It is surprising what you can learn by watching the next generation coming of age. In this way, lawyers in the United States can gain much from following the experiences of the Canadian legal community as it climbs the steep learning curve needed to formulate the parameters and protocols for complex litigation.
Civil litigation and the structure of the legal profession in Canada do not pretend to challenge American exceptionalism. There are important differences between the two legal systems. But they have enough in common that academics and others in the U.S. can gain useful insight into class actions practice by hearing how Canadians are currently struggling to meet the kinds of challenges that have long been the subject of debate in the U.S. In this fine article, Jasminka Kalajdzic explores a new subject, at least for Canadian lawyers: the special ethical concerns that arise for counsel in class actions.
Tuesday, July 10, 2012
SCOTUSblog has started an online symposium discussing Kiobel v. Royal Dutch Petroleum, which will be reargued in the Supreme Court this fall. Here’s a brief introduction by Kali Borkoski. To keep track of the new contributions as they get posted, head here. The guest contributors include:
- Donald Childress – Pepperdine School of Law
- Sarah Cleveland – Columbia Law School
- Anthony Colangelo – SMU Dedman School of Law
- Susan Farbstein – Harvard Law School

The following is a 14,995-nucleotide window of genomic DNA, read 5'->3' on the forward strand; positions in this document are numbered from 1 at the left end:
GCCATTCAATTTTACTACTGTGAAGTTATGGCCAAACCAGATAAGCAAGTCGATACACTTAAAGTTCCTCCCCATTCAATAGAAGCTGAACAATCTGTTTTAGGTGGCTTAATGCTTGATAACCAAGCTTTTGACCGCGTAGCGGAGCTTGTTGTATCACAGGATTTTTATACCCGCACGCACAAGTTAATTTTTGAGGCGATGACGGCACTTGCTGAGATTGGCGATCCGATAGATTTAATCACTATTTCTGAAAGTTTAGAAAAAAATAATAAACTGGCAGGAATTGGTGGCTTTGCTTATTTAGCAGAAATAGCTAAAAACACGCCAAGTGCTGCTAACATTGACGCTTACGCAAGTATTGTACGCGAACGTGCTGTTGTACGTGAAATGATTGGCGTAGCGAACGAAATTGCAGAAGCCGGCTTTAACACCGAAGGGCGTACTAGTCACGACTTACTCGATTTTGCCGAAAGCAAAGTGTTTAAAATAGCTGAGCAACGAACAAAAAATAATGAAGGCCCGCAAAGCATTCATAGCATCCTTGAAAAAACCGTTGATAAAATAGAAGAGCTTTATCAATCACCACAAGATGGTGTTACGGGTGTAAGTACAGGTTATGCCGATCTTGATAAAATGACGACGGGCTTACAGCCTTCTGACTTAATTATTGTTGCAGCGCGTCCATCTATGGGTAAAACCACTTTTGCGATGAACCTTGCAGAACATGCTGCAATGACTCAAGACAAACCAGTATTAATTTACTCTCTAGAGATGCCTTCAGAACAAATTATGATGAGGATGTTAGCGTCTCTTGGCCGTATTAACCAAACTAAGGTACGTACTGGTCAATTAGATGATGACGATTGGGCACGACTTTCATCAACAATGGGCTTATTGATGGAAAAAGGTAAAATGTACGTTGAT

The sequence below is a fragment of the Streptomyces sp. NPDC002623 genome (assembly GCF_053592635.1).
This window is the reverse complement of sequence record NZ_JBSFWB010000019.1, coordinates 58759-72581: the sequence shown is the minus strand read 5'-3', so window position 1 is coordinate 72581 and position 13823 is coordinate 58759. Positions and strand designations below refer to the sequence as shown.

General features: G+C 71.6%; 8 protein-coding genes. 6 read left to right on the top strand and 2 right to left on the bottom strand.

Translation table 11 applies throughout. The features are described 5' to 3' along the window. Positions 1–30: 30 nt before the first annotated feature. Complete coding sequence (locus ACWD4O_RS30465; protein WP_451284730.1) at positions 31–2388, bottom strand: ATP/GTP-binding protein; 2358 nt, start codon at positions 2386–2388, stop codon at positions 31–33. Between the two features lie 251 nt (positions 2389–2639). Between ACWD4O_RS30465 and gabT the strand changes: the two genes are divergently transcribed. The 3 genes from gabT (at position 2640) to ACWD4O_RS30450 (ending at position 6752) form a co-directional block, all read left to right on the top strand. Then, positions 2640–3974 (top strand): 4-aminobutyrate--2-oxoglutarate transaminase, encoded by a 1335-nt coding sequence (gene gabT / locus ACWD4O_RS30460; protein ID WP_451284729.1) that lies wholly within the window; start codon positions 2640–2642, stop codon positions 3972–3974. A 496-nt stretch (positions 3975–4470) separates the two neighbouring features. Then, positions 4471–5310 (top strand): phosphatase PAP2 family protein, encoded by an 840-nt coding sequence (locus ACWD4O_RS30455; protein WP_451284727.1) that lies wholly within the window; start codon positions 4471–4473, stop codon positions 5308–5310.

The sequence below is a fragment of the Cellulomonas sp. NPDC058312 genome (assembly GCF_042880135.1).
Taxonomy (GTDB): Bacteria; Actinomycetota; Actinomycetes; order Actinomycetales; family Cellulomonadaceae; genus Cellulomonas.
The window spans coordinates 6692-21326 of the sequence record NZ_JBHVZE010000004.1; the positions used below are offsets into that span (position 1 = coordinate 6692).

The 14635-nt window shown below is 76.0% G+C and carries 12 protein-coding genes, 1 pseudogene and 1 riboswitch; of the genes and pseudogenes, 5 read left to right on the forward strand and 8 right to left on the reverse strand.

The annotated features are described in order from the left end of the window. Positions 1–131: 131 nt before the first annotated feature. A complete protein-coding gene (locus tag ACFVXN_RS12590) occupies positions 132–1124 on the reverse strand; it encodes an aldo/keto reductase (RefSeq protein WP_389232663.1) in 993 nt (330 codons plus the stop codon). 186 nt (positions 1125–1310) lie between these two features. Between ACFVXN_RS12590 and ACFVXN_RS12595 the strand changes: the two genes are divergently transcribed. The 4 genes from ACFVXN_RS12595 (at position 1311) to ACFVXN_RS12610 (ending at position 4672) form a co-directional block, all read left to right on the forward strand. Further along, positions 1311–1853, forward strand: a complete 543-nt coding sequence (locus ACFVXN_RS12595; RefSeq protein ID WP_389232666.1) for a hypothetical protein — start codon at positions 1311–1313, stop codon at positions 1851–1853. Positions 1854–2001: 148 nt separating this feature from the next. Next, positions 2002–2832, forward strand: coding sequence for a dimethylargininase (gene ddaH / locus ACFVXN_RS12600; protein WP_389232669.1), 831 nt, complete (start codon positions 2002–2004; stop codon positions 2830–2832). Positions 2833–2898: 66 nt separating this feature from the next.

- Meir Feder – Jones Day
- Oona Hathaway – Yale Law School
- Eugene Kontorovich – Northwestern School of Law
- Julian Ku – Hofstra Law School
- Michael Ramsey – University of San Diego Law School
- Beth Stephens – Rutgers School of Law
- Ingrid Wuerth – Vanderbilt Law School
Tuesday, July 3, 2012
In Kornhauser v. Commissioner of Social Security, No. 11-10291 (11th Cir. July 2, 2012), plaintiff challenged a denial of disability benefits. The case was referred to a magistrate, briefs were filed, and the magistrate recommended that the Commissioner's denial be vacated. Nonetheless, the magistrate observed that plaintiff's brief had used smaller margins and smaller type in the footnotes than authorized by local rule (which required that margins be 1-1/4 inches wide and footnotes be in no smaller than ten-point type). Calling these "intentional violations," the magistrate proposed that "when plaintiff's counsel seeks attorney's fees, that the typical request for a cost-of-living increase be denied."
The district court adopted the magistrate's recommendation and entered final judgment for the plaintiff, who then petitioned for fees under the Equal Access to Justice Act in the amount of $5,935. The Commissioner then stipulated that plaintiff's attorney was entitled to $5,000 in fees. The fees request was referred to the magistrate, who recommended a reduction in the stipulated figure by $963 as a sanction for the earlier-noted violation of local rules.